I am a North Carolinian, born and bred in Winston-Salem, with frequent family visits to Charlotte and Kannapolis, and longer summer visits to Swannanoa (outside of Asheville) where my mother was from. Let’s get down to the essential N.C. research…bbqws (8)

When fried chicken AND country ham are at the ready, that’s a good place to be (good collards and rutabaga is a definite bonus). But we’re here to talk about my exhaustive research into N.C. Barbecue, the aroma of which wholly informs Lookaway, Lookaway. On the coastal plain, “Down East,” barbecue is cooked “whole-hog,” where the whole pig roasts in a pit for a half a day (or more) with the marrows and organs and constant basting of the marinade influencing the taste.

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The meat (like you see at Ayden, NC’s Skylight Inn) is brought out and then chopped to a mince by cleavers. Some places (like Ralph’s in Weldon, NC), pull the pork out for you and put it in a pan, waiting for you to pile it on your plate and douse it in the tomato-free vinegar-based sauce of the east. (That stuff in the little bowl is Brunswick Stew and I’m not going to get into an argument with my Virginian or Georgian brethren about which colonial Brunswick it’s named for. Our Brunswick Town petered out around 1770 and became a ghost town, otherwise we could make a case for inventing it every bit as dubious as our neighbors to the north and south…)


The best pork you can get is when they let you pick it out yourself with tongs, with the whole cooked hog before you on a warm grill, as they do at Bill Ellis Barbecue in Wilson, NC. It is velvety, rich, melt-in-the-mouth… and nothing else needs to accompany it on the plate (except the official BBQ dessert in these parts, banana pudding).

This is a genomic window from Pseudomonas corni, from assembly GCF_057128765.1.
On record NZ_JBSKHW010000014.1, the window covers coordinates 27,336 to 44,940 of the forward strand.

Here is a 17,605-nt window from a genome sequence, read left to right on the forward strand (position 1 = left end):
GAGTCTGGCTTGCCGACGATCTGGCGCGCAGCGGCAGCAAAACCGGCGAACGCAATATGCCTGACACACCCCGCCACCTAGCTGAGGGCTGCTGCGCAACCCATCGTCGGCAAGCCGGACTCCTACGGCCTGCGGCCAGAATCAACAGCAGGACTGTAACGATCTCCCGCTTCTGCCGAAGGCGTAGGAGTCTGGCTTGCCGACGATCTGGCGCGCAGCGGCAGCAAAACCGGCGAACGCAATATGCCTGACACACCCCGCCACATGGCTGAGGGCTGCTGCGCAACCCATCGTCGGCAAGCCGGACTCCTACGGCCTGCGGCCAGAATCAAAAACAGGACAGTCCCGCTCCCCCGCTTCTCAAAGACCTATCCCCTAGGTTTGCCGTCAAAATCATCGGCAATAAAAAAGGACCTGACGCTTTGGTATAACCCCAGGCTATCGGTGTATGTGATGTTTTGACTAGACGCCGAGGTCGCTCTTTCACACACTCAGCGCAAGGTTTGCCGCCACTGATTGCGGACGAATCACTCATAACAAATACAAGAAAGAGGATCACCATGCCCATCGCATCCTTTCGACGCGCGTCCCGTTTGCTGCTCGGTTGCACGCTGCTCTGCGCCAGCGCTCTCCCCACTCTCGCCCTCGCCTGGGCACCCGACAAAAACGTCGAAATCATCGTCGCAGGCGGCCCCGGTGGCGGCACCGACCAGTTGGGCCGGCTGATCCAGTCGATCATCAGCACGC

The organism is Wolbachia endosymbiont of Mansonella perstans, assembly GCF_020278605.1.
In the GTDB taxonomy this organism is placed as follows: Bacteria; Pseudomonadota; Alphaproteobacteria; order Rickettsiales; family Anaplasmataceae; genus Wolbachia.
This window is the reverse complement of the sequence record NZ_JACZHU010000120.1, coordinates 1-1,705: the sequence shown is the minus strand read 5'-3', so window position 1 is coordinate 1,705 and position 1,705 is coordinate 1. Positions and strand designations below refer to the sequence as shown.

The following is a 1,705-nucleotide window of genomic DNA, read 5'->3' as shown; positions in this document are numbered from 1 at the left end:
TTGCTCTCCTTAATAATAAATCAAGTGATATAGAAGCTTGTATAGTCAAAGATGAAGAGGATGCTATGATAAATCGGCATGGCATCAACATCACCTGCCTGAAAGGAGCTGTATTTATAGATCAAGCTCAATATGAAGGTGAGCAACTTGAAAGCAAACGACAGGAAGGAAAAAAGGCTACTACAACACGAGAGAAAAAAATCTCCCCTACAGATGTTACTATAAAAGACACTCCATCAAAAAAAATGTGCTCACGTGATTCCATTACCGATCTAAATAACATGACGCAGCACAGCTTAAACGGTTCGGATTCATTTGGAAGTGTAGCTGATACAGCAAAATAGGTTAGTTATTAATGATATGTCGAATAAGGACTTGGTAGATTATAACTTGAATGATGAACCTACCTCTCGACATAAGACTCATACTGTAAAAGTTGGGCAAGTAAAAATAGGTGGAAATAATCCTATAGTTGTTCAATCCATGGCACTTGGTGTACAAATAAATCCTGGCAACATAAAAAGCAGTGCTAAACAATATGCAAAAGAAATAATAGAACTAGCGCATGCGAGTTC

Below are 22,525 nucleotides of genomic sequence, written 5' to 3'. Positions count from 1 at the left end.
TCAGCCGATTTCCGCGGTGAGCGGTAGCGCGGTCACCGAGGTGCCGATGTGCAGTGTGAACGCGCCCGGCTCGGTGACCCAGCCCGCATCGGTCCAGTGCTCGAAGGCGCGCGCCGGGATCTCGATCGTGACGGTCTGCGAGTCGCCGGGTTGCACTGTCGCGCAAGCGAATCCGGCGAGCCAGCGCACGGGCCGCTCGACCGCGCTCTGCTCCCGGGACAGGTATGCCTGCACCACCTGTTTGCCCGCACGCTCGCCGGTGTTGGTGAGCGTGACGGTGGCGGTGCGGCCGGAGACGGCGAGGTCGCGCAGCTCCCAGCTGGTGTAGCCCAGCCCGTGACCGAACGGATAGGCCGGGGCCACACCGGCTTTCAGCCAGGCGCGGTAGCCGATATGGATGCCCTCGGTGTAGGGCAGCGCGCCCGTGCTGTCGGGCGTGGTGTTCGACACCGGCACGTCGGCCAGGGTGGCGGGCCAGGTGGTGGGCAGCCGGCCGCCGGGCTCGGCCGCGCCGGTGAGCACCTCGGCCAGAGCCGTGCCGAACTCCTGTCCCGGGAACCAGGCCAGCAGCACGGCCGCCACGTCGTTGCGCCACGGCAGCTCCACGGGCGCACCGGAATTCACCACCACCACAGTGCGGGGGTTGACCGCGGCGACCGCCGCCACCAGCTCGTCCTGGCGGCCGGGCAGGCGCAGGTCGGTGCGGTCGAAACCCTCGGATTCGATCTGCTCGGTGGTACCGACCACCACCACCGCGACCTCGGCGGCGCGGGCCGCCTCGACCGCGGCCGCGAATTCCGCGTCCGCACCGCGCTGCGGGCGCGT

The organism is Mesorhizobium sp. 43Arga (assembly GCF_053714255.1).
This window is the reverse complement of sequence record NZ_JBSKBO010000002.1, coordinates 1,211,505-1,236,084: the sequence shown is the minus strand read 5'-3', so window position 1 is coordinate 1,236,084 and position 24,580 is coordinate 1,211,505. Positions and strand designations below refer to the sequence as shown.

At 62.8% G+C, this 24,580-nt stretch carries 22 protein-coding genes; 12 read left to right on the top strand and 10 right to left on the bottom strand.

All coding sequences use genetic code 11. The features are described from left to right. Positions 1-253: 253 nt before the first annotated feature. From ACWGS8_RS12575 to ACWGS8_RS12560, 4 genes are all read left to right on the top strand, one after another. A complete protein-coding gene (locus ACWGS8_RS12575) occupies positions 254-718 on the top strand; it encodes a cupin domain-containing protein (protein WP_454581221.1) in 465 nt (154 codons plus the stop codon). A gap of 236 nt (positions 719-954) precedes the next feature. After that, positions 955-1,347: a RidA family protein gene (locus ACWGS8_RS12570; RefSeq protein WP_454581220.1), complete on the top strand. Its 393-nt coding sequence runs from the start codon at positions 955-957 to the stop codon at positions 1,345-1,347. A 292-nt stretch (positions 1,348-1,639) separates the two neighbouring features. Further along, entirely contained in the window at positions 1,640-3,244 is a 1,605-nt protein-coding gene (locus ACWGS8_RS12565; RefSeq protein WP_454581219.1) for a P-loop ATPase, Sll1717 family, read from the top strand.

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Now in my native Piedmont, they slow cook just the shoulder, over hickory woodchips. The Vatican City of the Piedmont “Lexington” style is, of course, Lexington Barbecue in Lexington where they seem to consume a diet that is 100% barbecue and no one blames them.

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That is crackling, the original pork rind, just crying out for Tabasco or Texas Pete. One finds, I report sadly, a falling off, a slackening in the making the hot-sweet red slaw and, more and more, Piedmont places are giving us the diabetes-inducing pickle-sweet slaw or the store-bought mayonnaisey cole slaw. I forgive Reidsville’s Short Sugar’s because the barbecue itself is out of this world…

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You know, Annie in Lookaway, Lookaway wouldn’t be so fat (almost as rotund as her author, I understand) if not for the onslaught of Southern desserts, like Short Sugar’s hot strawberry cobbler with rich vanilla ice cream… or the pie counter at Allen Brother’s Barbecue (Hillsborough), featuring toasted coconut chess…

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